Accept it, this is the real world, you can’t face up to starting a business without having a relationship with a lawyer. It’s smart to stay up on the main points and do your homework to manage legal bills, but it’s dumb to get into important contracts, mediation, and such without an attorney you trust. And, jokes aside, I know from personal experience there are lots of smart, scrupulous, trustworthy lawyers around. Find one. Talk to as many as you have to, but find one you can deal with.

I know this from experience. It’s fun to trash lawyers, and some really bring it on themselves, but in my work as an answerer of email questions from would-be entrepreneurs, I see far too many people who are afraid of legal bills trying to do it themselves. Don’t. If you’re serious about business, and don’t have an attorney, start interviewing. Always mind the hours, minimize and manage the relationship, but don’t go without.

Real story: an attorney I worked with for years had trouble staying awake during the detailed contract negotiations on one deal that was full of complex formulas on revenue sharing and even equity. When asked, he’d say that it would all come out eventually in mediation. When it did, he was on it hard at exactly the right time and saved us a year’s worth of legal fees in about 20 minutes.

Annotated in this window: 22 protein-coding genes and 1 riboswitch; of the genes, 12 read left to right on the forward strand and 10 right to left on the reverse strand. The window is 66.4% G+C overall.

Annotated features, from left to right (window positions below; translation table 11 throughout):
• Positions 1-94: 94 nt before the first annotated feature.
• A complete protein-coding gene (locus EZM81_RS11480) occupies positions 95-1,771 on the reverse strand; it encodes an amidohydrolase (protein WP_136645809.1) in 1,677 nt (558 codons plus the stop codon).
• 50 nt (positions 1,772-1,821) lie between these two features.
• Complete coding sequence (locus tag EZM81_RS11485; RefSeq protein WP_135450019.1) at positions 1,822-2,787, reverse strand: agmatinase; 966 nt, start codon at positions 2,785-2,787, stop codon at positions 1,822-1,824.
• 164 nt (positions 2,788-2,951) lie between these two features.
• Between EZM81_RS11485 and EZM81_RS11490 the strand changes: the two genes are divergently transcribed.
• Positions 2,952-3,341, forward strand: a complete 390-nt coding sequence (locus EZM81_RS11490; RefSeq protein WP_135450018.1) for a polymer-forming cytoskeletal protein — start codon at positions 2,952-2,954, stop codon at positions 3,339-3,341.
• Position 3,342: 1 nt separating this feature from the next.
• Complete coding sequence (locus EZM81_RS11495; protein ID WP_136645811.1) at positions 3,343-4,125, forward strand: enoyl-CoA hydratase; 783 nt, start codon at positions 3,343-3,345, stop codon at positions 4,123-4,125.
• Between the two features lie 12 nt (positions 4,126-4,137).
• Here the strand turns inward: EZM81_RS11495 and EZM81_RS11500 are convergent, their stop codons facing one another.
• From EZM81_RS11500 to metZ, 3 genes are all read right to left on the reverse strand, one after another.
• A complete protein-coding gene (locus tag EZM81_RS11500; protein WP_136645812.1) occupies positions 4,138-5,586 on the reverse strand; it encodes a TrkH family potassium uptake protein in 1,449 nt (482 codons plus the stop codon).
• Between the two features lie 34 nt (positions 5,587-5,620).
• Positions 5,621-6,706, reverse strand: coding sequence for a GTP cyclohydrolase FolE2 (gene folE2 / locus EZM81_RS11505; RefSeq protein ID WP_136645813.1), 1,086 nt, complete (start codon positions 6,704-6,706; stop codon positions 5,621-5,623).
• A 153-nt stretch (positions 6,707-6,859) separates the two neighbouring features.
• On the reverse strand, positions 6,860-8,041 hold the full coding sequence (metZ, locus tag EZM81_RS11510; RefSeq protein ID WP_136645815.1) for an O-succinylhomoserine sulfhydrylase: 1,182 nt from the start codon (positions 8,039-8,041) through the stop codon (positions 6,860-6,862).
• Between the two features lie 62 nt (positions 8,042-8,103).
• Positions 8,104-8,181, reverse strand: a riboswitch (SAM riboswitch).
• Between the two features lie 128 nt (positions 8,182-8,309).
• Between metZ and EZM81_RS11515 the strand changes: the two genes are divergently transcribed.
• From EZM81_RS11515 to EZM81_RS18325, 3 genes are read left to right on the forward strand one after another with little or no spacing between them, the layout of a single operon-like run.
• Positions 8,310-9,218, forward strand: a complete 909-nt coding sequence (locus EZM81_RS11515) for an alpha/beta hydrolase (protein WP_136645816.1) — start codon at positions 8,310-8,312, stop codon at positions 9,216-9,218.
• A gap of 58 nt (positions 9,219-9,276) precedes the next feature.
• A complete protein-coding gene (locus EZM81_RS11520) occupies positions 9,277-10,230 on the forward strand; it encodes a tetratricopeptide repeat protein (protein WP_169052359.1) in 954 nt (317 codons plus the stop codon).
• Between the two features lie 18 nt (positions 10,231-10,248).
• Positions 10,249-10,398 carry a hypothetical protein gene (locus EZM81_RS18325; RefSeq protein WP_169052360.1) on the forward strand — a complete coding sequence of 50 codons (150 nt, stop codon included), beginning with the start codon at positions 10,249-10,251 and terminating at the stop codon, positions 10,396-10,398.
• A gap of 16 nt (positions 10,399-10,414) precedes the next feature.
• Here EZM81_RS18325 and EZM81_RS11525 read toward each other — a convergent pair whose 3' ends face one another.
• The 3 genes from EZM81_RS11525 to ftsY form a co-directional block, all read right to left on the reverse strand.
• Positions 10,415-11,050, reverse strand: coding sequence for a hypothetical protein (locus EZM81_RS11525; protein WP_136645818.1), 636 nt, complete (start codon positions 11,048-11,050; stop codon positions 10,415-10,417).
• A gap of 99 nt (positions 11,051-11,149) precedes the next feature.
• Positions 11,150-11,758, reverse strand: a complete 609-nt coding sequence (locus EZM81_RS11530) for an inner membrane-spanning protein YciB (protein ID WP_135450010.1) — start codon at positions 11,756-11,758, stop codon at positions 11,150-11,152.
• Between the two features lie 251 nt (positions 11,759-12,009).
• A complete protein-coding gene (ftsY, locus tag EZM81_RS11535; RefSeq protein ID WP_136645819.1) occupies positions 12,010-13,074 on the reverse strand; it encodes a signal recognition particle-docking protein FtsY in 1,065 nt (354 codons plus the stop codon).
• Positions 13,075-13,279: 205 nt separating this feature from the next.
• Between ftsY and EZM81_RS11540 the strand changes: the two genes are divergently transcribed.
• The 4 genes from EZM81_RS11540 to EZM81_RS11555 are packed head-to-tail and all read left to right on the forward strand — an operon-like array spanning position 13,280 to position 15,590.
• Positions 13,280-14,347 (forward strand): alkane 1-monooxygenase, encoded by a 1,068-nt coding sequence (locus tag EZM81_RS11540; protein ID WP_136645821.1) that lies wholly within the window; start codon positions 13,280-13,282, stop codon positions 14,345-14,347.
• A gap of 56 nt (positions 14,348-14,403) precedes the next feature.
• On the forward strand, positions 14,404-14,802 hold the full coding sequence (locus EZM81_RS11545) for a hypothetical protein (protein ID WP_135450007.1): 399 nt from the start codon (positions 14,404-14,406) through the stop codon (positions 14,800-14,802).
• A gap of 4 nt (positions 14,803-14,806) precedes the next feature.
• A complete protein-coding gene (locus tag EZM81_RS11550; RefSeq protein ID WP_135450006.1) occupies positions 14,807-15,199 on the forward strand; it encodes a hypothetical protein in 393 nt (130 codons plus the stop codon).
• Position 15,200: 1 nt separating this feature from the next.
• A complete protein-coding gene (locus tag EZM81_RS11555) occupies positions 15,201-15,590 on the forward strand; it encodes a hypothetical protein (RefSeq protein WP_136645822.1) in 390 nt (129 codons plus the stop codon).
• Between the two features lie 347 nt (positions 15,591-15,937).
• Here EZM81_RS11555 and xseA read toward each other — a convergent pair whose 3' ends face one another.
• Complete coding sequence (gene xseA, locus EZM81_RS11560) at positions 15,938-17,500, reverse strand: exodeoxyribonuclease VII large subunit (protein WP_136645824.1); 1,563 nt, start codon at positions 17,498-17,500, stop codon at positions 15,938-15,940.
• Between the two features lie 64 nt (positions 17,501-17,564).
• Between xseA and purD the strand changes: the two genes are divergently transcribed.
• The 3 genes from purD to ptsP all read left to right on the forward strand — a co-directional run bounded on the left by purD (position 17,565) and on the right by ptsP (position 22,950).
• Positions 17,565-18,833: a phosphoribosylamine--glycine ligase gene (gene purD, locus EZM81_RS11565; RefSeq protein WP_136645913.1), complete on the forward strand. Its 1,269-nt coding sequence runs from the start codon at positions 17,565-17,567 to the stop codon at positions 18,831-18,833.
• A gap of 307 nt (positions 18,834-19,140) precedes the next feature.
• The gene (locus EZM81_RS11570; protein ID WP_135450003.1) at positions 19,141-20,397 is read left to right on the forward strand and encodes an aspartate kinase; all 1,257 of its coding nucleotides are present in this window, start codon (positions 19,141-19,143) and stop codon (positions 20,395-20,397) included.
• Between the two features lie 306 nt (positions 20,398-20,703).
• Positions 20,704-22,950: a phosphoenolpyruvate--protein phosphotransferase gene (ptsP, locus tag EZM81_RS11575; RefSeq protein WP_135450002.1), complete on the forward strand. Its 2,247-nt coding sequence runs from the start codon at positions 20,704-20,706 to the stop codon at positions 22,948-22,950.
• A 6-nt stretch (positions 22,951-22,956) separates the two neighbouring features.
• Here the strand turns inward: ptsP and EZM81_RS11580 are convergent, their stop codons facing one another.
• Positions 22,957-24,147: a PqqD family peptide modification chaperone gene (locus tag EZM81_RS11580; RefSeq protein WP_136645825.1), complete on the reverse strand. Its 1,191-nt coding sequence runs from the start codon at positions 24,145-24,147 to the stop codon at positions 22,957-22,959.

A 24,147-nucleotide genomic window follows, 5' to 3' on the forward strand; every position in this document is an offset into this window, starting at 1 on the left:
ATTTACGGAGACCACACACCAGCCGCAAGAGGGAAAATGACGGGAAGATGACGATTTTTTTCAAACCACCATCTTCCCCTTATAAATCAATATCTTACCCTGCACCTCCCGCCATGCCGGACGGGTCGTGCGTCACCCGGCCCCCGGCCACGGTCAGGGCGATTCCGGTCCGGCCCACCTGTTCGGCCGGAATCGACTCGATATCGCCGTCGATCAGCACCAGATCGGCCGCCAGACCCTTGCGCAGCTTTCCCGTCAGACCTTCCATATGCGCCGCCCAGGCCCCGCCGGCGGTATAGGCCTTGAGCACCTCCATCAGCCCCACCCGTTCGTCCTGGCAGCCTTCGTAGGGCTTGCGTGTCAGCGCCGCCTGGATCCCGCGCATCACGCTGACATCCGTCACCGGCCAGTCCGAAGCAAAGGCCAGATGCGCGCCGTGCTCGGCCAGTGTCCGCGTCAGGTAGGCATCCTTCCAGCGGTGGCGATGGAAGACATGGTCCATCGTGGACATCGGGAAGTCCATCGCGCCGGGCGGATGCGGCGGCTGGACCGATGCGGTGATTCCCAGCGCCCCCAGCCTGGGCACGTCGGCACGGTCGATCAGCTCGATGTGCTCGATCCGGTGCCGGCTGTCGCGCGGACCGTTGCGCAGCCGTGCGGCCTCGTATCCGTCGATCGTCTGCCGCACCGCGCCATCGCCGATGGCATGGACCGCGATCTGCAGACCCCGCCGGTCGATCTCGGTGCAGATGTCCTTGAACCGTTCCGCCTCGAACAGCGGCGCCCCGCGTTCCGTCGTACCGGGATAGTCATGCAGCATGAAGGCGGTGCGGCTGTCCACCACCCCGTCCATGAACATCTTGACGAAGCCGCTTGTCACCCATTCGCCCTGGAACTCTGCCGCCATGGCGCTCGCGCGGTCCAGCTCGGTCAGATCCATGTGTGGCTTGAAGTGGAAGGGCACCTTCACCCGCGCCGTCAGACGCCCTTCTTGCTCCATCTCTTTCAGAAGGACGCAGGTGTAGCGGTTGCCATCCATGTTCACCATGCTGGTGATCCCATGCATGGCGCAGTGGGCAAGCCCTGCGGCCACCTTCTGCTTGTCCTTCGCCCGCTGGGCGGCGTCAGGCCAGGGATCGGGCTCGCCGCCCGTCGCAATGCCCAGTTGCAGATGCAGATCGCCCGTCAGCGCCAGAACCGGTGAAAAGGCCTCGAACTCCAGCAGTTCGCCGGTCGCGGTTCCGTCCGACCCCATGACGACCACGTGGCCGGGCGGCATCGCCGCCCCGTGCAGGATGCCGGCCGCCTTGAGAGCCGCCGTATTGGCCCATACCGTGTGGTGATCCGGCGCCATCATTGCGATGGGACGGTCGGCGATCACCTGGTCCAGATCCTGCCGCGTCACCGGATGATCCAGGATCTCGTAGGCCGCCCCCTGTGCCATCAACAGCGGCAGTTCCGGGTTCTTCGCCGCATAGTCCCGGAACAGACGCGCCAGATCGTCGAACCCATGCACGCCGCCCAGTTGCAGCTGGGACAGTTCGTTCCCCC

So keep that in mind as I suggest you read Guy Kawasaki’s The Top Ten (Sixteen) Lies of Lawyers on his How to Change the World blog today. It’s funny and well written and frighteningly real.

And when you’re done with it, take a few minutes to consider your own legal situation. Do you have a decent working relationship with an attorney you can trust? If not, start interviewing. Talk to at least three, preferably five, and do yourself a favor by telling each one before you start that you’ve promised to talk to five. Get recommendations from friends or contacts in your local area. And when you talk to a lawyer you might like, ask for names of clients you can talk to, and follow up, talk to those clients.

And then what? Ask whether you should be LLC or corporation or fictitious business name or what. That shouldn’t take more than an hour of two of initial billing, and the right answer depends on where you are, who you are, and what you want. That’s a very early business issue that plays out much better if you work with a lawyer.

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Tim BerryTim Berry
Tim Berry

Tim Berry is the founder and chairman of Palo Alto Software and Bplans.com. Follow him on Twitter @Timberry.